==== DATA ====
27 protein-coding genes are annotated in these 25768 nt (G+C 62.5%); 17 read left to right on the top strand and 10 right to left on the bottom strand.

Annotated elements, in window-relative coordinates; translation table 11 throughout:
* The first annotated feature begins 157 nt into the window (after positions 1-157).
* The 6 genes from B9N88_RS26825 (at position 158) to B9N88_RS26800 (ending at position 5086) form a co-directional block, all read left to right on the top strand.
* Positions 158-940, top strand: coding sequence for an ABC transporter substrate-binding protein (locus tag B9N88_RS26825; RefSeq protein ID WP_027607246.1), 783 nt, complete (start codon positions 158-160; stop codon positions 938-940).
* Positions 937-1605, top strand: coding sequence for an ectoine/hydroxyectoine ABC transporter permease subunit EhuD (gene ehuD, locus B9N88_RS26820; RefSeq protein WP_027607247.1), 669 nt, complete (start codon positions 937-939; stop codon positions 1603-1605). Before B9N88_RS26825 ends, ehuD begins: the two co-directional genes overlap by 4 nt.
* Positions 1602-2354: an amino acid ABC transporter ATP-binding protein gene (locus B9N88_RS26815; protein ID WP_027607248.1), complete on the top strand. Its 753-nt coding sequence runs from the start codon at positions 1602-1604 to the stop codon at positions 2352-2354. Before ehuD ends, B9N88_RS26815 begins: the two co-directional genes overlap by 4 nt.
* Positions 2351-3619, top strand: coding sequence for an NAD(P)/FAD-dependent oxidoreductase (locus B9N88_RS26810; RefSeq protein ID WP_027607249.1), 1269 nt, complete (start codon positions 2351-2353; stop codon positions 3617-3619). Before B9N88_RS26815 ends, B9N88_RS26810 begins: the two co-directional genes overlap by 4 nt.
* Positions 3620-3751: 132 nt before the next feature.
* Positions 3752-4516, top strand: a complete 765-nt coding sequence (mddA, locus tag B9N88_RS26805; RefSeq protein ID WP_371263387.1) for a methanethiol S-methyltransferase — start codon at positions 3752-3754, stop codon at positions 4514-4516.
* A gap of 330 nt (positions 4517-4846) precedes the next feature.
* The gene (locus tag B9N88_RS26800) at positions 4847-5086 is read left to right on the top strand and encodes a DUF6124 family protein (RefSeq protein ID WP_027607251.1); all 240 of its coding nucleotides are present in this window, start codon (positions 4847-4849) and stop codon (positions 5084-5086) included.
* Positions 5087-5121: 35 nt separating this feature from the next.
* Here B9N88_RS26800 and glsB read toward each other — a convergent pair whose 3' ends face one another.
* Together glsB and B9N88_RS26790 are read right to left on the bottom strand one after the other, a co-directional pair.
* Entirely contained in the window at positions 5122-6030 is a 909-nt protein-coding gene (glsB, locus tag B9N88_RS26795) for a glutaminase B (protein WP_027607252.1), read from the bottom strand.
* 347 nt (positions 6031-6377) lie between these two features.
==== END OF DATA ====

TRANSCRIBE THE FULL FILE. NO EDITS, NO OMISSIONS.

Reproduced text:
27 protein-coding genes are annotated in these 25768 nt (G+C 62.5%); 17 read left to right on the top strand and 10 right to left on the bottom strand.

Annotated elements, in window-relative coordinates; translation table 11 throughout:
* The first annotated feature begins 157 nt into the window (after positions 1-157).
* The 6 genes from B9N88_RS26825 (at position 158) to B9N88_RS26800 (ending at position 5086) form a co-directional block, all read left to right on the top strand.
* Positions 158-940, top strand: coding sequence for an ABC transporter substrate-binding protein (locus tag B9N88_RS26825; RefSeq protein ID WP_027607246.1), 783 nt, complete (start codon positions 158-160; stop codon positions 938-940).
* Positions 937-1605, top strand: coding sequence for an ectoine/hydroxyectoine ABC transporter permease subunit EhuD (gene ehuD, locus B9N88_RS26820; RefSeq protein WP_027607247.1), 669 nt, complete (start codon positions 937-939; stop codon positions 1603-1605). Before B9N88_RS26825 ends, ehuD begins: the two co-directional genes overlap by 4 nt.
* Positions 1602-2354: an amino acid ABC transporter ATP-binding protein gene (locus B9N88_RS26815; protein ID WP_027607248.1), complete on the top strand. Its 753-nt coding sequence runs from the start codon at positions 1602-1604 to the stop codon at positions 2352-2354. Before ehuD ends, B9N88_RS26815 begins: the two co-directional genes overlap by 4 nt.
* Positions 2351-3619, top strand: coding sequence for an NAD(P)/FAD-dependent oxidoreductase (locus B9N88_RS26810; RefSeq protein ID WP_027607249.1), 1269 nt, complete (start codon positions 2351-2353; stop codon positions 3617-3619). Before B9N88_RS26815 ends, B9N88_RS26810 begins: the two co-directional genes overlap by 4 nt.
* Positions 3620-3751: 132 nt before the next feature.
* Positions 3752-4516, top strand: a complete 765-nt coding sequence (mddA, locus tag B9N88_RS26805; RefSeq protein ID WP_371263387.1) for a methanethiol S-methyltransferase — start codon at positions 3752-3754, stop codon at positions 4514-4516.
* A gap of 330 nt (positions 4517-4846) precedes the next feature.
* The gene (locus tag B9N88_RS26800) at positions 4847-5086 is read left to right on the top strand and encodes a DUF6124 family protein (RefSeq protein ID WP_027607251.1); all 240 of its coding nucleotides are present in this window, start codon (positions 4847-4849) and stop codon (positions 5084-5086) included.
* Positions 5087-5121: 35 nt separating this feature from the next.
* Here B9N88_RS26800 and glsB read toward each other — a convergent pair whose 3' ends face one another.
* Together glsB and B9N88_RS26790 are read right to left on the bottom strand one after the other, a co-directional pair.
* Entirely contained in the window at positions 5122-6030 is a 909-nt protein-coding gene (glsB, locus tag B9N88_RS26795) for a glutaminase B (protein WP_027607252.1), read from the bottom strand.
* 347 nt (positions 6031-6377) lie between these two features.